Saturday, September 13, 2008

Sacred Mountains of China

The Sacred Mountains of China are divided into two groups associated with Taoism and Buddhism. The group associated with Taoism is known as the ''Five Great Mountains'' , whereas the group associated with Buddhism is referred to as the ''Four Sacred Mountains of Buddhism'' .

The sacred mountains of both groups have been important destinations for pilgrimage, the Chinese expression for pilgrimage is a shortened version of an expression which means literally ''"paying respect to a holy mountain"'' .

The Five Great Mountains

The Taoist ''Five Great Mountains'' are arranged according to the five cardinal directions of Chinese geomancy, which includes the center as a direction:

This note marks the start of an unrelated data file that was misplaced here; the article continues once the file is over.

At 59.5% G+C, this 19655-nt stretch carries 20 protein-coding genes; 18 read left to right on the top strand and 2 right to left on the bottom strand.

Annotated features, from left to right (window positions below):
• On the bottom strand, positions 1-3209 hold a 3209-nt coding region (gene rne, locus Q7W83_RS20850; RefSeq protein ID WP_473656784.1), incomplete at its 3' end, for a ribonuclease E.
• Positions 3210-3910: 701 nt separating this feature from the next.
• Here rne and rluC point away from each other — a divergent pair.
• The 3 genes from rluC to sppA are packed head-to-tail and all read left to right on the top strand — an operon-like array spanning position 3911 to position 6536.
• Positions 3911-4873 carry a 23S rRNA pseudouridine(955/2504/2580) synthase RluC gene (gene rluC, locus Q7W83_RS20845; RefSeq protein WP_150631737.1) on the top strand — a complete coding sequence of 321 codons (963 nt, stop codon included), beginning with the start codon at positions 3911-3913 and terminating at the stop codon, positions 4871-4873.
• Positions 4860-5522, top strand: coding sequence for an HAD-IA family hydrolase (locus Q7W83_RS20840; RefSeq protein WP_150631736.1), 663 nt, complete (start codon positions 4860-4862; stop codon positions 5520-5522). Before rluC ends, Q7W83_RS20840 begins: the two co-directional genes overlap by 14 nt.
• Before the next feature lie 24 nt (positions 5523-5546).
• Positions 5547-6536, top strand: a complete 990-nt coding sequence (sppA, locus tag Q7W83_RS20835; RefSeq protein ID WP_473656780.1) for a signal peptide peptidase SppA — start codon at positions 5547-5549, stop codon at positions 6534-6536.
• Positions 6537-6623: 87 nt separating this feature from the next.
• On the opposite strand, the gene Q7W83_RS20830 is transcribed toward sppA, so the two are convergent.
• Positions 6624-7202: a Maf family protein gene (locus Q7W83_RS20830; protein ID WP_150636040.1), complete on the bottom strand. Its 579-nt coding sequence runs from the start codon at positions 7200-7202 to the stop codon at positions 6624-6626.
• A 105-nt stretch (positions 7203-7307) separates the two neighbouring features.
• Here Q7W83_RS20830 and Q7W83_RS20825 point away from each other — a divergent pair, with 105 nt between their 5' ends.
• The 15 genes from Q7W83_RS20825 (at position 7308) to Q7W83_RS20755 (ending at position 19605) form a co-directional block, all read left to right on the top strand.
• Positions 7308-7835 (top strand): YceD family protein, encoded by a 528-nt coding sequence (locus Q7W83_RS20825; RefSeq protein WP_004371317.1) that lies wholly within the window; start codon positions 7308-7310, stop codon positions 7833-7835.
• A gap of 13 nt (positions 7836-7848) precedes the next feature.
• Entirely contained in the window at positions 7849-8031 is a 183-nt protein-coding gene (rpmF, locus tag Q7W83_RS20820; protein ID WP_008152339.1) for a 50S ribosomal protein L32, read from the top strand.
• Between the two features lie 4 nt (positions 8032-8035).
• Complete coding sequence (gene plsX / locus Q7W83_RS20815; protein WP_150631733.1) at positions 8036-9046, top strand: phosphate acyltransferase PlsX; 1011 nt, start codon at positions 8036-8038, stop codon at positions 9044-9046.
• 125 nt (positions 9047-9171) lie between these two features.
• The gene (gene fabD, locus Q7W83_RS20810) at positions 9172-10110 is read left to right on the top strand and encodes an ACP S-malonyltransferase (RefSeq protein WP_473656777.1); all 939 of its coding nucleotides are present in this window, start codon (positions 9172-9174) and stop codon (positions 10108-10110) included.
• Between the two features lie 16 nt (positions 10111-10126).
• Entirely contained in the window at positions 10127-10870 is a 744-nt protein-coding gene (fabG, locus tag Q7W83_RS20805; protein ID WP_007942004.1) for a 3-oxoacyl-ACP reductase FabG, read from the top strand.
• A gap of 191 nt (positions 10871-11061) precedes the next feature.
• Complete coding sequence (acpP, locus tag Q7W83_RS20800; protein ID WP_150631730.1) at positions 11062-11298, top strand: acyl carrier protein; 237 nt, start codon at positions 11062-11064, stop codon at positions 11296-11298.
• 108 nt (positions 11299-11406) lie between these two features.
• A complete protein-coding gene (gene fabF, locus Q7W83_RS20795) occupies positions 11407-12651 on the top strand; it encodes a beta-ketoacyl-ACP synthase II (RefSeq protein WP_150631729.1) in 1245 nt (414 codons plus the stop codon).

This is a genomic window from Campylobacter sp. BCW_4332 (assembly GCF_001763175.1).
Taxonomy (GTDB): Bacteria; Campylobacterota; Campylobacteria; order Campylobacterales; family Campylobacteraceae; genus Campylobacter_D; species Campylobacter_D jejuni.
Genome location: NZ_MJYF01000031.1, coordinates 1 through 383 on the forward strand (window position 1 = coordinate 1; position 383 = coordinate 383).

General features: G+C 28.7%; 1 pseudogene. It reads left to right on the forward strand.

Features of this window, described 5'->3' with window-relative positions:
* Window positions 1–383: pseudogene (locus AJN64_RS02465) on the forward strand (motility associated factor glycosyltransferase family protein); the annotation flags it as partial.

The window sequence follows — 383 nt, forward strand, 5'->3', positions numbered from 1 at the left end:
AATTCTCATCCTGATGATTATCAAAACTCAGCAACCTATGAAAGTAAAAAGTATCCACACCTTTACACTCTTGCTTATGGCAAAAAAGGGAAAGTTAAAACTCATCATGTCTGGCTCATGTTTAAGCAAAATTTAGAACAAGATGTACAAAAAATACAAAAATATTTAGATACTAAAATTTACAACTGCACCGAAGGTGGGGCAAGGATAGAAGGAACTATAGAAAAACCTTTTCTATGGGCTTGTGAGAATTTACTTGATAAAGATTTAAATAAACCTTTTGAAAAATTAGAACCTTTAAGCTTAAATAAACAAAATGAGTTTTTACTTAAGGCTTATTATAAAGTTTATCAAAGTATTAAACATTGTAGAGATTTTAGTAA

* east: , , 1,545 m
* west: , , 1,997 m
* south: , , 1,290 m
* north: , , 2,017 m
* center: , , 1,494 m

Alternatively, these mountains are sometimes referred to by the respective directions, i.e., as the "Northern Great Mountain" , "Southern Great Mountain" , "Eastern Great Mountain" , "Western Great Mountain" , and "Central Great Mountain" .

According to Chinese mythology, the ''Five Great Mountains'' originated from the limbs and the head of Pangu , the first being and creator of the world. Because of its eastern location, Mount Tài is associated with the rising sun which signifies birth and renewal. Due to this interpretation, it is often regarded as the most sacred of the ''Five Great Mountains''. In accordance with its special position, Mount Tài is believed to have been formed out of Pangu's head.

The Four Sacred Mountains of Buddhism in China

The Buddhist ''Four Sacred Mountains'' are:

* , , 3,058 m
* , , 3,099 m
* , , 1,341 m
* , , 284 m

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